The correct answer to your second question is neither Mitt Romney nor Barack Obama. Which Republican candidate was talking about the collapse of the housing bubble years before it happened due to risky loaning practices mandated by the government? Ron Paul. I challenge anyone to research what Paul, Romney, and Obama were saying circa 2005 or so about the economy and then tell me who best understands the economy.

SLC gal
Salt Lake City, UT

Government throws down rules and regulations that discourage job growth. It is fact. I know business owners who have frozen their hiring practices in light of what effects "Obamacare", and other so called entitlement programs would have, if they had to let someone go.

What in Tucket?
Provo, UT

Mr.Obama was a community organizer, a senator who did not seem to do much of anything and has maintained an over $1 trillion deficit, had a 10%+ increase in Federal workers. His record is anything but good. I suggest given a chance Mr. Romney could turn things around. He has a record. In Massachusetts his goals were modified by an 8% Democratic legislature.

Eric Samuelsen
Provo, UT

I do agree with Senator Bennett--the real question isn't about the past, it's about the future, and it's about philosophy. Where I disagree is over the specifics of proposals. The Republicans have commmitted to a plan, and a philosophy. Paul Ryan authored it, and it's meretricious nonsense.

Gildas
LOGAN, UT

Which candidate? Ron Paul of course. He understands the need to radically cut corporate tax - to 15 %, making it us competitive with mainland China (25%) and our own current, highest on the planet, rate of about 30%.

He understands that the eventual elimination of income tax for all, paid for by radical reductions in the size of government and a peaceful foreign policy, will create vast private wealth, by allowing us ALL to keep more of our earnings, spending it on what we choose in a free economic system, not one controlled so much by typical successive republican and democrat administrations and congresses. He understands that we need sound money and not play tokens controlled by the leaders in private banking.

SEY
Sandy, UT

@ Eric Samuelsen: which definition of "meretricious" were you going for?

Definition of MERETRICIOUS
1: of or relating to a prostitute : having the nature of prostitution
2a : tawdrily and falsely attractive b : superficially significant : pretentious

Moderate
Salt Lake City, UT

"Then — China first, India next — both nations abandoned central planning and adopted policies that encouraged private initiative and rewarded individual economic success."
I seriously doubt China would reward private initiative that created jobs in another country. Yet recently American companies have been rewarded for moving jobs off shore. That needs to stop.

The Real Maverick
Orem, UT

What is Romney's record say?

Mass hardly grew while he was governor. Bain Capital didn't create jobs.

So what experience does Romney have in creating jobs?

Eric Samuelsen
Provo, UT

>SEY
All of them.

There You Go Again
Saint George, UT

"...In 2008, the winning cry was "Change!" In 2010, it was "Throw them all out!" In 2012, it should be, "Stop the sound bites, and tell us in detail where you want to go and how you plan to get there."...".

Mitt has said he is afraid to offer specifics.

Offering specifics did not work well for him in his loss to Kennedy.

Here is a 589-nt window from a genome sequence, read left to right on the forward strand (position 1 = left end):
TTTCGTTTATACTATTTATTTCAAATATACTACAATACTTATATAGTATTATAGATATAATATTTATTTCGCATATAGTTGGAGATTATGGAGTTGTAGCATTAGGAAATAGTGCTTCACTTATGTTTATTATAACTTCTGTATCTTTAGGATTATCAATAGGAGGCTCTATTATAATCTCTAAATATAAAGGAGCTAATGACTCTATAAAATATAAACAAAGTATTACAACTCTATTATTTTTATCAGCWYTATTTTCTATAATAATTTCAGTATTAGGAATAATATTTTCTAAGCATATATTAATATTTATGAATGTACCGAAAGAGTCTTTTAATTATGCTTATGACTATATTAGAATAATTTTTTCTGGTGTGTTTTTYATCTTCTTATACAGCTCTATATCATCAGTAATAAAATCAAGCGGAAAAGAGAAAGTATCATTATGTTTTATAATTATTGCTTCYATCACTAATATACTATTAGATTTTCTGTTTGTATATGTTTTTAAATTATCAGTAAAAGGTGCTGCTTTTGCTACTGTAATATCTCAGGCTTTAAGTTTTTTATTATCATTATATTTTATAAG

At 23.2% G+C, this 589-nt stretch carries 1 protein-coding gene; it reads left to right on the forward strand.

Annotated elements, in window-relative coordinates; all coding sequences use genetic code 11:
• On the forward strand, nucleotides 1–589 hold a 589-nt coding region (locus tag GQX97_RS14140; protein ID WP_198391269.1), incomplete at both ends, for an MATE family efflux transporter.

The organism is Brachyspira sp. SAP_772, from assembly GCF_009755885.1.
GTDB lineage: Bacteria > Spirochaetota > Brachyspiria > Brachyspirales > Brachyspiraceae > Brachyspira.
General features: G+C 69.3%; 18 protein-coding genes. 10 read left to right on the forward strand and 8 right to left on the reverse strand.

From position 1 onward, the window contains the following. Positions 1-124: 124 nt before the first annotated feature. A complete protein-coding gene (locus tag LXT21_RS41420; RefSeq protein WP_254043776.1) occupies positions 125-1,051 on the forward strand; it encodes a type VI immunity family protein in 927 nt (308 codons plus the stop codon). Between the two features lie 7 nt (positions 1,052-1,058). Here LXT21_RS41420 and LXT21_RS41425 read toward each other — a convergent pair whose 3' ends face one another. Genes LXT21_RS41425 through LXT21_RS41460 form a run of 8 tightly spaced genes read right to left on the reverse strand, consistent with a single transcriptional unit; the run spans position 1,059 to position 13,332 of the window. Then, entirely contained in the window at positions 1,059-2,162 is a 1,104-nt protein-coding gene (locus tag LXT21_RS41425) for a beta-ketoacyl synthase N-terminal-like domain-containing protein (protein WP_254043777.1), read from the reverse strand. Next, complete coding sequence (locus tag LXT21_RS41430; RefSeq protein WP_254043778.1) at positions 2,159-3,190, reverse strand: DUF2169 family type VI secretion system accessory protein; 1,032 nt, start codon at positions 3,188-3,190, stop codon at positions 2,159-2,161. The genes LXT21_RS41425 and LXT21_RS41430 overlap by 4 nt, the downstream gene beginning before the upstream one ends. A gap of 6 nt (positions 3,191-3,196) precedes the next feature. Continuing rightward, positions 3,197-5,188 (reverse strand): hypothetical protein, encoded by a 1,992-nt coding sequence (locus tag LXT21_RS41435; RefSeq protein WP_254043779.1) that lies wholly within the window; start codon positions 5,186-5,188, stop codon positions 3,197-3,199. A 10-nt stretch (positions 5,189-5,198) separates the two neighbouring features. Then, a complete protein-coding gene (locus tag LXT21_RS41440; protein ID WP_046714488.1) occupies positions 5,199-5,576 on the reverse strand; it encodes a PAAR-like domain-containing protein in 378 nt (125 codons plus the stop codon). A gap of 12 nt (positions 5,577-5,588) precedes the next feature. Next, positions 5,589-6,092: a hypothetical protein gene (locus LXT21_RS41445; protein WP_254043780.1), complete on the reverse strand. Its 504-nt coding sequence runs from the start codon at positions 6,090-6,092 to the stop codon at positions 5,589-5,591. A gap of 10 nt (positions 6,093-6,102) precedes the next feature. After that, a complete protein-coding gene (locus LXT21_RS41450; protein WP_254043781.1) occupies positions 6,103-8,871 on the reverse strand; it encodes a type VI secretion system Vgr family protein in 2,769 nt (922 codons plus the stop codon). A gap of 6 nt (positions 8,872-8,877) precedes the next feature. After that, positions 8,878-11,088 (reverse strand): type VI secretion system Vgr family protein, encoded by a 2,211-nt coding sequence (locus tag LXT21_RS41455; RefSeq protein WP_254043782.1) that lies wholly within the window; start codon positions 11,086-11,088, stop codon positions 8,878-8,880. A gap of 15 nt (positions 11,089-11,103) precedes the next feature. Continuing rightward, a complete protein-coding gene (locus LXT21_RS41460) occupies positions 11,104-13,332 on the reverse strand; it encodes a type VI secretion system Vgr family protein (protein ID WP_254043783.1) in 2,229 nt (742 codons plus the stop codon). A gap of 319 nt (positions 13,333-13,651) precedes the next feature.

Offering specifics did not work well for him in his loss to McCain.

This time Mitt will not take any chances offering any specifics.

Fool Mitt once...you know the rest of the story...

So, voters are left to guess...

Therefore, based upon his soundbites, he has at various times, promised to reduce unemployment to 4.7%...say, within 90 days of his coronation.

Piece of cake for an expert job creator.

Remember...

Voters are hiring an expert in job creation.

Romney will receive an economy that is not losing 900,000 jobs per month.

Republicans gave President Obama 90 days, at best, to fix everything.

Why should expectations be dumbed-down for Romney?

Exactly.

Hemlock
Salt Lake City, UT

Mr. Obama knows what doesn't work. Saying "shovel ready jobs" does not make it so. He has given lip service to creating jobs and his green jobs have cost us $2-5 million/job. That is not success by any measure. Obama has no experience except that learned by osmosis from Harvard economists (Larry Summers, et al) and crony capitalists. Let someone with a Harvard Business School education, not a community organizer, have a chance to stimulate the economy.

ECR
Burke, VA

"Let someone with a Harvard Business School education, not a community organizer, have a chance to stimulate the economy."

George Bush earned an MBA from the Harvard Business School. Just sayin'.

one vote
Salt Lake City, UT

Romney will not create jobs because that is against his policy. He will turn it over to the too big to fail people like Bush did recently.

red state pride
Cottonwood Heights, UT

I just wanted to weigh in and say that this was the best, most well written column that I've read from (I'm dropping "Senator" since we're all citizens) Bob Bennett since he began contributing to the DN (but I'm sure I haven't read all of his columns).
Not that I would ever even consider voting for the "amateur" that currently occupies the White House but if Romney is the big shot executive/ leader we are encouraged to believe then all I can say is "what's the plan man"? Lay it out for us in detail. How do we get to where we need to be? Like Mr Bennett said- we don't want sound bites anymore- we don't want "hope and change"- we want clear plans- we know there are simple if not easy solutions to our problems (hint: it ain't windmills, light rail or Snap cards)